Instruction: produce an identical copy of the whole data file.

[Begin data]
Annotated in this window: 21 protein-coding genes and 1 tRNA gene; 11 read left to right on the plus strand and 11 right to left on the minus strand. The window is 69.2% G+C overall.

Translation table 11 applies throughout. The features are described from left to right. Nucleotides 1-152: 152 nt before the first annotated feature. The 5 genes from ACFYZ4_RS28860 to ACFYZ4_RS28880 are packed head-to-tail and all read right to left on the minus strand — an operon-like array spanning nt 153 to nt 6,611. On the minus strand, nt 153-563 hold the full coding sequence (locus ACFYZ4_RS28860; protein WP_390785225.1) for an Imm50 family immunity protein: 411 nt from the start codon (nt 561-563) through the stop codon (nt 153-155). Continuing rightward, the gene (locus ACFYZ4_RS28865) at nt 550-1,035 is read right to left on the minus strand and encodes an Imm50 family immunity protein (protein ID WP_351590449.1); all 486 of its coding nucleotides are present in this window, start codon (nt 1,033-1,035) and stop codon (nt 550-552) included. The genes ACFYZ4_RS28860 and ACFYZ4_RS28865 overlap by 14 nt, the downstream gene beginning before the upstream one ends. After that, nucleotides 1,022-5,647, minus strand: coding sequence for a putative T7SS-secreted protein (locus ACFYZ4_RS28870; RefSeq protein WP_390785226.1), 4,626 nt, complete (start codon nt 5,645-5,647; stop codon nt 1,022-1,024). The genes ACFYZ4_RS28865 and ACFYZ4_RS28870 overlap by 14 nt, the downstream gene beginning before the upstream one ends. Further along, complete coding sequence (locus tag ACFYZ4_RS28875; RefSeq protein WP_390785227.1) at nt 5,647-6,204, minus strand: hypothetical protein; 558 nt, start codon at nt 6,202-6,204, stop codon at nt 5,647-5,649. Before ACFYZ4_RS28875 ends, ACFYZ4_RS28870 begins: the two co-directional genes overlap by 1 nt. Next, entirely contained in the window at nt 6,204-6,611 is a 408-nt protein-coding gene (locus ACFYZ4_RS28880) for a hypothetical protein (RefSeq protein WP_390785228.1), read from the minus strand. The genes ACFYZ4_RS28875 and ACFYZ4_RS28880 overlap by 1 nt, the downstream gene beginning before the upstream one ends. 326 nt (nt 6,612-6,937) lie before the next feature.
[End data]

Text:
Annotated in this window: 21 protein-coding genes and 1 tRNA gene; 11 read left to right on the plus strand and 11 right to left on the minus strand. The window is 69.2% G+C overall.

Translation table 11 applies throughout. The features are described from left to right. Nucleotides 1-152: 152 nt before the first annotated feature. The 5 genes from ACFYZ4_RS28860 to ACFYZ4_RS28880 are packed head-to-tail and all read right to left on the minus strand — an operon-like array spanning nt 153 to nt 6,611. On the minus strand, nt 153-563 hold the full coding sequence (locus ACFYZ4_RS28860; protein WP_390785225.1) for an Imm50 family immunity protein: 411 nt from the start codon (nt 561-563) through the stop codon (nt 153-155). Continuing rightward, the gene (locus ACFYZ4_RS28865) at nt 550-1,035 is read right to left on the minus strand and encodes an Imm50 family immunity protein (protein ID WP_351590449.1); all 486 of its coding nucleotides are present in this window, start codon (nt 1,033-1,035) and stop codon (nt 550-552) included. The genes ACFYZ4_RS28860 and ACFYZ4_RS28865 overlap by 14 nt, the downstream gene beginning before the upstream one ends. After that, nucleotides 1,022-5,647, minus strand: coding sequence for a putative T7SS-secreted protein (locus ACFYZ4_RS28870; RefSeq protein WP_390785226.1), 4,626 nt, complete (start codon nt 5,645-5,647; stop codon nt 1,022-1,024). The genes ACFYZ4_RS28865 and ACFYZ4_RS28870 overlap by 14 nt, the downstream gene beginning before the upstream one ends. Further along, complete coding sequence (locus tag ACFYZ4_RS28875; RefSeq protein WP_390785227.1) at nt 5,647-6,204, minus strand: hypothetical protein; 558 nt, start codon at nt 6,202-6,204, stop codon at nt 5,647-5,649. Before ACFYZ4_RS28875 ends, ACFYZ4_RS28870 begins: the two co-directional genes overlap by 1 nt. Next, entirely contained in the window at nt 6,204-6,611 is a 408-nt protein-coding gene (locus ACFYZ4_RS28880) for a hypothetical protein (RefSeq protein WP_390785228.1), read from the minus strand. The genes ACFYZ4_RS28875 and ACFYZ4_RS28880 overlap by 1 nt, the downstream gene beginning before the upstream one ends. 326 nt (nt 6,612-6,937) lie before the next feature.